Regarding St. Stephens Church, and the report that it burned - I checked again with my Aunt Gertrude and with our cousin, Jean Crawford (daughter of Grace Shifflett Crawford, youngest child of Wesley Amos Shifflett) and they both confirm that the church was demolished.

Also, I have a history of the Episcopal mission churches in the Elkton area entitled “History of Three Epicopal Churches in the Foothills of the Blue Ridge Mountains” with the authorship stated as “This book was compiled in 1995 by: Madeline Huffman Hilbert and Rosalie Kite Leake.” The second paragraph, page 7 reads:

In 1960, under the leadership of The Reverend Robert H. Crewdson, the congregation of St. Stephens Episcopal Church, located in Berrytown, was merged with the congregation of The Good Shepherd. The church at Berrytown was torn down, the church at Rocky Bar was renamed “St. Stephen:The Good Shepherd”, and became a self supporting mission church.

This book represents a great effort on the part of the authors to put together records of the mission churches going back to the mid 1800's. I understand they went more or less door to door and gathered old photos, newspaper clippings, ect. Also they list baptismal records ( I am there), church officers, and much history pertinent to this small area and the families who were the backbone of the congregations.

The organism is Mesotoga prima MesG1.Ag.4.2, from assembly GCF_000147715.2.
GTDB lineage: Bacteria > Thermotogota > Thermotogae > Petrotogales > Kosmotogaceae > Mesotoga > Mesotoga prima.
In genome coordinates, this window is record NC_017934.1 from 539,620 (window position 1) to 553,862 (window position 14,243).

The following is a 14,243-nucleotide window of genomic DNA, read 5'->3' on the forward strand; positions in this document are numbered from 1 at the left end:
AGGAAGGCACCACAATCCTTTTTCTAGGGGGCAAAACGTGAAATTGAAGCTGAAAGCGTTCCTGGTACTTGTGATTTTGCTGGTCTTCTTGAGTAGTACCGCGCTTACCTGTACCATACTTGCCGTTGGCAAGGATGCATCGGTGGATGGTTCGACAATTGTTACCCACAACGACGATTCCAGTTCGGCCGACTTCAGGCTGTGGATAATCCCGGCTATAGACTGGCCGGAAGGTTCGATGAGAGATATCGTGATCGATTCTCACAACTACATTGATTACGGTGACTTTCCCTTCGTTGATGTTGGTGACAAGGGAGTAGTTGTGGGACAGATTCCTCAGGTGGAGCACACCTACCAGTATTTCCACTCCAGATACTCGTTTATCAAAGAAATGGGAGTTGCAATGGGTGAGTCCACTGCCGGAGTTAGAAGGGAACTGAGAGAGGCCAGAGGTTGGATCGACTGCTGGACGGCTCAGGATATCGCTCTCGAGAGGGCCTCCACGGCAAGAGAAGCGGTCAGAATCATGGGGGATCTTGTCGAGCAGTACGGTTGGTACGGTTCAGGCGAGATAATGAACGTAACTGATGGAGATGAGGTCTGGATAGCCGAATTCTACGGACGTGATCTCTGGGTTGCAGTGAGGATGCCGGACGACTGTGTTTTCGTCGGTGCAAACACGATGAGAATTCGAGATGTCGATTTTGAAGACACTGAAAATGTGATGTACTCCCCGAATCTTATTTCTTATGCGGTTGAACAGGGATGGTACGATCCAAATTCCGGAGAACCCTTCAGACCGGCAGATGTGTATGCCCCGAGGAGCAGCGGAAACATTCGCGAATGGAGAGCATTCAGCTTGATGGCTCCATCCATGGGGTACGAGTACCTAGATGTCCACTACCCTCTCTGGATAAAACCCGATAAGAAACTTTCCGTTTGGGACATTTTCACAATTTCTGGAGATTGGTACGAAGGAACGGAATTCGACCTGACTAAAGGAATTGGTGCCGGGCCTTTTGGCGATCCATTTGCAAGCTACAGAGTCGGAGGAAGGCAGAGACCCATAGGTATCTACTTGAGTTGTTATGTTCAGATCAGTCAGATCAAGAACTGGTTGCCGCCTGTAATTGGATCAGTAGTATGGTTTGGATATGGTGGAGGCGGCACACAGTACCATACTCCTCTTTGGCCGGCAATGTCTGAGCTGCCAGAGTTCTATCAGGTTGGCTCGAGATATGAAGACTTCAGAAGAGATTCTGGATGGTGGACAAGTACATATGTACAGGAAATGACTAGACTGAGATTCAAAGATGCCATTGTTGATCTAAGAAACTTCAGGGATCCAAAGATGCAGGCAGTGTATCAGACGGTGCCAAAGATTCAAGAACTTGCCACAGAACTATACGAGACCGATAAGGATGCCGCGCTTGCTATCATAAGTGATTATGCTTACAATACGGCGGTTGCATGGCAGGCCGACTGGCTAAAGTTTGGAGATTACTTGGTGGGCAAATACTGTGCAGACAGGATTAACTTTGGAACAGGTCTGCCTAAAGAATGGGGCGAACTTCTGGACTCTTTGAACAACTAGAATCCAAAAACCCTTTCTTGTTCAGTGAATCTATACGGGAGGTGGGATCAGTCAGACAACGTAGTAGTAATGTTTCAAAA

There are references to many of our Shiflett family, including a mention of Reverend Persons accompanying a young man, Emory Lee Shiflett (my father), to Salem, Va., to enroll in Roanoke College, who was the first Shiflett in the community to seek a higher education.

I hope I have provided some good material to include in your remarkable chronicle of the Shifletts. As I said in my first communication to you, I wish I could call my father and say “Hey Dad, look what I found!” I know he would have been both delighted and extremly proud.

Just one more item: you may have noticed that I have spelled the names of my past kinfolk with “2 f's and 2 t's” My father always said the correct spelling was “1 f and 2 t's”, and from what I can gather from our history, he was right. Again he would have been impressed.

See Also: Mission Home